We have been picking blueberries for about a week and the bushes are heavy with berries. For the first time we notice that some of the birds are interested in pecking at the berries. We continue to harvest Swiss chard and other greens. With a daily surveillance of the snails there is less loss to them.

I have planted broccoli from my seedlings and surrounded them with cut worm collars (I cut the cardboard backs of note pads into about one inch wide pieces and staple each one to form a circle). With no groundhogs these may grow. I hope so, this is the 4th planting.

One thing I have become much better about is the amount of seed I use when starting plants indoors. I became aware of this when I was growing milkweed seedlings and wanted to compare the germination rates of seeds that were cold stratified with those that weren't. To do that I planted three seeds in each cell in the six-packs. I was amazed at the germination rates (92% for those that were cold stratefied) and the result was that most cells had three seedlings in them. With the last broccoli I only had a few seeds left in the package and so I planted one to a cell. I had 17 seeds to plant and just set out 16 little seedlings from them.

In past years there have been times (admittedly rare) when I was current with weeding. Then we go away for a week - or life intervenes and I don't get to the garden for a week - and the weeds have taken over and I never catch up again. Do my vegetables grow that quickly? Of course not. I think I can weed an area one day and three days later it needs to be done again. I have been pleased with the clover that I planted among some crops. It discourages (but does not totally eliminate) weeds. The clover can best be used with larger plants - about the size of broccoli and kale - that will be taller than the clover.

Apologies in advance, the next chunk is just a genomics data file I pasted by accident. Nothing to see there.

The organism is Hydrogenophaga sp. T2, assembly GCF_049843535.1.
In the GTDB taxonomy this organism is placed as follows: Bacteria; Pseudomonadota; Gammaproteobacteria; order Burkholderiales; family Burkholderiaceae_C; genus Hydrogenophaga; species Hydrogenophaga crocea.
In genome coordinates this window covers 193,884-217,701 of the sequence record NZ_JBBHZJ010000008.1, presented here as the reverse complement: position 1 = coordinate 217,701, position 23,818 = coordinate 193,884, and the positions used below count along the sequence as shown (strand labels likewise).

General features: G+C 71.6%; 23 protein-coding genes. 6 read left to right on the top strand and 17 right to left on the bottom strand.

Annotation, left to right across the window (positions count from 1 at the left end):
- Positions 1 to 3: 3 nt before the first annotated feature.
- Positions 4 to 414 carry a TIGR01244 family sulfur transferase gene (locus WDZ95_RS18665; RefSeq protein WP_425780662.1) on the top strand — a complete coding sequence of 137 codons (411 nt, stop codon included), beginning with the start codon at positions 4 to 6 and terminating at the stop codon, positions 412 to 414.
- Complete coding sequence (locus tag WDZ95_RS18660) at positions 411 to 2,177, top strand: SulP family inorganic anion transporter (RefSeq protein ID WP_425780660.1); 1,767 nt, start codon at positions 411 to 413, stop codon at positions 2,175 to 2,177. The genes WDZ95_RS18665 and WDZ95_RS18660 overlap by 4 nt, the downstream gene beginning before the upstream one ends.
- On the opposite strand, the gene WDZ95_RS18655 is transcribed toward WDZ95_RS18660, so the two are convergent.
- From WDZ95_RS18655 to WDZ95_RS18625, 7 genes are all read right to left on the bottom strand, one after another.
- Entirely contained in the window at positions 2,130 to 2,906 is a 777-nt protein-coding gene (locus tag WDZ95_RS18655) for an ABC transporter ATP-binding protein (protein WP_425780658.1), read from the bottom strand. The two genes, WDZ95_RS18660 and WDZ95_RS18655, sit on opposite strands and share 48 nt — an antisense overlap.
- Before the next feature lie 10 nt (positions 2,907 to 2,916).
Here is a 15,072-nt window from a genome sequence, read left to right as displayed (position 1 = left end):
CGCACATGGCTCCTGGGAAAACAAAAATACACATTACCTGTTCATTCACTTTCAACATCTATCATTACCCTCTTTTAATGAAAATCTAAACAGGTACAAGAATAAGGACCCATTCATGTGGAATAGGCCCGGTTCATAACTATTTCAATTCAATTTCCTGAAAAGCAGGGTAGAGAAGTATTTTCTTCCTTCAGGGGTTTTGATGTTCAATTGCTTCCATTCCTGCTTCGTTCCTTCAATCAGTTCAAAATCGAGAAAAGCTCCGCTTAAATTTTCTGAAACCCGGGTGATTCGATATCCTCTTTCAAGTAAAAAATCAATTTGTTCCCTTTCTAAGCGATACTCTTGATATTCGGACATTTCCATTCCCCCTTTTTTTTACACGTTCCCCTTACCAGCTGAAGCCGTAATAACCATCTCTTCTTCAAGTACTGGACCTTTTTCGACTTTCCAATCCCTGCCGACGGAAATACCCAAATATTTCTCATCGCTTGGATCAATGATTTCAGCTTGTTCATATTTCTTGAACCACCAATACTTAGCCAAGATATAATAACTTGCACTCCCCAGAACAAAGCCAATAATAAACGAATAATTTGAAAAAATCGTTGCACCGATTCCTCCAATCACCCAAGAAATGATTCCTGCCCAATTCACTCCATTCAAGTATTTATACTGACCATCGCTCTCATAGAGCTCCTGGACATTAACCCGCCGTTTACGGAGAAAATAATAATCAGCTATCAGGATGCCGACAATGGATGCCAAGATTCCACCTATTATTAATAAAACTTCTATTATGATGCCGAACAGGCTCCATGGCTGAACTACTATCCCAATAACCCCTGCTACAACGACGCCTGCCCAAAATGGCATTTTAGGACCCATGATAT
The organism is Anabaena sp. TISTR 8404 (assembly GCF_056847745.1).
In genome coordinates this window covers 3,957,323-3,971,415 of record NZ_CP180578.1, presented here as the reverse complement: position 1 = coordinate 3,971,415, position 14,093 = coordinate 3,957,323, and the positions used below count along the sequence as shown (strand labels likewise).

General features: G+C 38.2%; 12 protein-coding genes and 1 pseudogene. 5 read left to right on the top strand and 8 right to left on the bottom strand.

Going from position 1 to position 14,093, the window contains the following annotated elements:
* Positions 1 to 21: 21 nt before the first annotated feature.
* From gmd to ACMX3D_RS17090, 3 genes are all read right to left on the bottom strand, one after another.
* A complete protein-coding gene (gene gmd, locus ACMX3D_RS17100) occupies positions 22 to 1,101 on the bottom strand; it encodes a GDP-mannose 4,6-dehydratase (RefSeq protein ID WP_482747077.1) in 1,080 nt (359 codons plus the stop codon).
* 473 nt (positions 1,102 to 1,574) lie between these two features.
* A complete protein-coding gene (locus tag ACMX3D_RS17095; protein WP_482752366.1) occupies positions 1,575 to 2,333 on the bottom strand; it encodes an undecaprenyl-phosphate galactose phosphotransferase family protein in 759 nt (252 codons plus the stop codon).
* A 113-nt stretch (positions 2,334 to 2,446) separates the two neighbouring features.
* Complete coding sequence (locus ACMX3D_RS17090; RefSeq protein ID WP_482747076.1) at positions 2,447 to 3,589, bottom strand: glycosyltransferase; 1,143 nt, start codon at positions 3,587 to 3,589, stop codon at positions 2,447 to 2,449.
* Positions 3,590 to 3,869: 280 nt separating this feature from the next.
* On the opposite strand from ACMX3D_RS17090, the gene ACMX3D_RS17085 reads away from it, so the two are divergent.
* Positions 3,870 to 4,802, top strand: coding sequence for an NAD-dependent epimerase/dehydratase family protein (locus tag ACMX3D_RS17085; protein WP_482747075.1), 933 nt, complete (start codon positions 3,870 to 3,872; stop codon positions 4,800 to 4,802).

This year I have grown a couple of new vegetables and I should have researched them more. I planted arugula (mostly because I wanted to see what it looked like). It grew very well but I didn't know when or how to harvest it. By the time I really noticed it, it had begun to flower. One website says once it flowers pull it out because it will be too bitter. I will be able to answer that soon because I did pull it out yesterday but saved some of the leaves in the process. Some of them will go into a salad today and then I will know if they are still worth eating. I have started more arugula but since it is a spring (cold weather) green it may not do well - unless summer continues to elude us.
Another new vegetable is red malabar spinach. Having read that it is like New Zealand spinach I treated it as such. But apparently the similarity is that it is a warm weather plant that is sort of like spinach. The New Zealand spinach plants I grew last year spread out in a bush form but I just learned that the red malabar spinach is a vine that will grow 6 to 8 feet tall. I need to create a trellis for it.

If anyone has grown arugula or red malabar spinach I would appreciate any suggestions on when to pick the leaves. I assume that I could start now with the spinach.

Although it has not been very hot yet I see that my pepper plants are beginning to grow well. So all is well right now.